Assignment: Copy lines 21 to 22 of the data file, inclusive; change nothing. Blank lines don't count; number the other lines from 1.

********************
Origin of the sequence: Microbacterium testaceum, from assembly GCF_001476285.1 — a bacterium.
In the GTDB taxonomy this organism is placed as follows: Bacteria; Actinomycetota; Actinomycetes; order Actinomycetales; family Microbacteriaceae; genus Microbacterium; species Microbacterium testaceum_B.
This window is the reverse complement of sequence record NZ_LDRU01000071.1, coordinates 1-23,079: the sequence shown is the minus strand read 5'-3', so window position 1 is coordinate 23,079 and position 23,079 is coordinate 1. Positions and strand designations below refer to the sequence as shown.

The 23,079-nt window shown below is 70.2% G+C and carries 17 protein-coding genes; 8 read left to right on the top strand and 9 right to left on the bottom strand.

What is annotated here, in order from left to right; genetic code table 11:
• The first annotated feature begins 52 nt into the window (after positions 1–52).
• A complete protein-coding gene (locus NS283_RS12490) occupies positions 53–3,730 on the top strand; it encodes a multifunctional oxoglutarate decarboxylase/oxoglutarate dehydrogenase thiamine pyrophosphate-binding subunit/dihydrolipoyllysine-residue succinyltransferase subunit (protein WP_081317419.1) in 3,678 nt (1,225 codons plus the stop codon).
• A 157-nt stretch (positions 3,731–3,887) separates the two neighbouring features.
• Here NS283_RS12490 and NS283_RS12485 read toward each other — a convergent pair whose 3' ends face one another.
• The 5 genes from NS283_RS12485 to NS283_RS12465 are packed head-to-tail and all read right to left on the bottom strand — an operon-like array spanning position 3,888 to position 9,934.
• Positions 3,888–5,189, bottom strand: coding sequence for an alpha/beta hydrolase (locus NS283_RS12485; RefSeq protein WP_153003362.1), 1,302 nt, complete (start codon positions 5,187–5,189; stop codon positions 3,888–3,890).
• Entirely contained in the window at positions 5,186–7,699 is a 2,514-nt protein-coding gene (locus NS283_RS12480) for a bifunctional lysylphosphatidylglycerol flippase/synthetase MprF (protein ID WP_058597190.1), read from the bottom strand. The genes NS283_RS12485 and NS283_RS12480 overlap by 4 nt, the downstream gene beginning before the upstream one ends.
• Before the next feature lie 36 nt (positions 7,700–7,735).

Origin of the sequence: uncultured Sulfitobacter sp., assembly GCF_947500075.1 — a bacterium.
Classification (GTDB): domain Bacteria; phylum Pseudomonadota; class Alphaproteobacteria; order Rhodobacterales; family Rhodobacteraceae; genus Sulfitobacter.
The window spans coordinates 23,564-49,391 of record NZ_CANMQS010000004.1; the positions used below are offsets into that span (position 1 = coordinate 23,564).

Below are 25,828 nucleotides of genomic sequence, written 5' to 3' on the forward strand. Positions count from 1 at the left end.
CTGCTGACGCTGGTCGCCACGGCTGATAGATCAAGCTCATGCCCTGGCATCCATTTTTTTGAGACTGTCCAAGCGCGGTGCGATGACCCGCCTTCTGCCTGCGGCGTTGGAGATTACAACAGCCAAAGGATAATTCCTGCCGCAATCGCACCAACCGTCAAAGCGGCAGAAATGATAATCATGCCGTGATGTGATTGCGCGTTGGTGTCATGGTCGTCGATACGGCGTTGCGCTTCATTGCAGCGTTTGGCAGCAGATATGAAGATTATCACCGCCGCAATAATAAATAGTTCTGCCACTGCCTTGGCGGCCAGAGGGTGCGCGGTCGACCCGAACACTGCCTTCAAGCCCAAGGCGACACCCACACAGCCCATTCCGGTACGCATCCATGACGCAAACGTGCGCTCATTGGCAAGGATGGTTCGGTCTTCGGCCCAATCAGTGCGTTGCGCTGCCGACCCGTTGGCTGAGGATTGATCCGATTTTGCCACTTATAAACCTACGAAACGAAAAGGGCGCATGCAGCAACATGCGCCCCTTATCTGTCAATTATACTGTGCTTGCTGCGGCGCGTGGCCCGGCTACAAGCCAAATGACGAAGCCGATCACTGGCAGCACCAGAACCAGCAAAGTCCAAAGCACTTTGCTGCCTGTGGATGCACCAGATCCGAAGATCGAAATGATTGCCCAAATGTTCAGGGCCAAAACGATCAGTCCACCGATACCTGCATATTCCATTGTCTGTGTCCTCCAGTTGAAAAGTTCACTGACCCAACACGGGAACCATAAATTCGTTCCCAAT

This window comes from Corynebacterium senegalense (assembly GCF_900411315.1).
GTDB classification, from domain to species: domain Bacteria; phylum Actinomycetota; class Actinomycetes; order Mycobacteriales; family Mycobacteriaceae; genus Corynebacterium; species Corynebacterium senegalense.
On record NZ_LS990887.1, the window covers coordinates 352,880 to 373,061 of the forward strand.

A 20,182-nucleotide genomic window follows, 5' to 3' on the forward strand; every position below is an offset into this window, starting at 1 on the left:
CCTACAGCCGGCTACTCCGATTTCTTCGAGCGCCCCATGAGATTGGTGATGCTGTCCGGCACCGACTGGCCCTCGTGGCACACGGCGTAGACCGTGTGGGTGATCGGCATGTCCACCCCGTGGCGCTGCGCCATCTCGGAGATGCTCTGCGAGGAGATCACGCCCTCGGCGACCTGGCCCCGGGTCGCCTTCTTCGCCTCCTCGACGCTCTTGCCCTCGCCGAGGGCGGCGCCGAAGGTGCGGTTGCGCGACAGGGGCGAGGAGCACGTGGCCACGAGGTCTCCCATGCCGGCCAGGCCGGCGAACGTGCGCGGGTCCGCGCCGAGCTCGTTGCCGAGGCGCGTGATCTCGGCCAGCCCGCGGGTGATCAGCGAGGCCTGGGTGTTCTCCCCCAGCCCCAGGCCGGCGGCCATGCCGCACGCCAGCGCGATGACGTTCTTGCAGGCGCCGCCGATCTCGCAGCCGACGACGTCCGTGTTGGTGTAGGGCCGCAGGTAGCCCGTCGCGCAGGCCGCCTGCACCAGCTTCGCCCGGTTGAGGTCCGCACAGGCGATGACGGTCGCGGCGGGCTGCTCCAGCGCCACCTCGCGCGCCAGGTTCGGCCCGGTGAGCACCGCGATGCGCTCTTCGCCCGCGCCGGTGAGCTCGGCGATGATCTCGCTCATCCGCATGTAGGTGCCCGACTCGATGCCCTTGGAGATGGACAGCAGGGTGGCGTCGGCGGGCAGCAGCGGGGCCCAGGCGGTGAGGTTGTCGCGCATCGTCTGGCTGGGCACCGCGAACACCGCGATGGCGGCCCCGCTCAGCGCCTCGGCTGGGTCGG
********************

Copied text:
On record NZ_LS990887.1, the window covers coordinates 352,880 to 373,061 of the forward strand.

A 20,182-nucleotide genomic window follows, 5' to 3' on the forward strand; every position below is an offset into this window, starting at 1 on the left: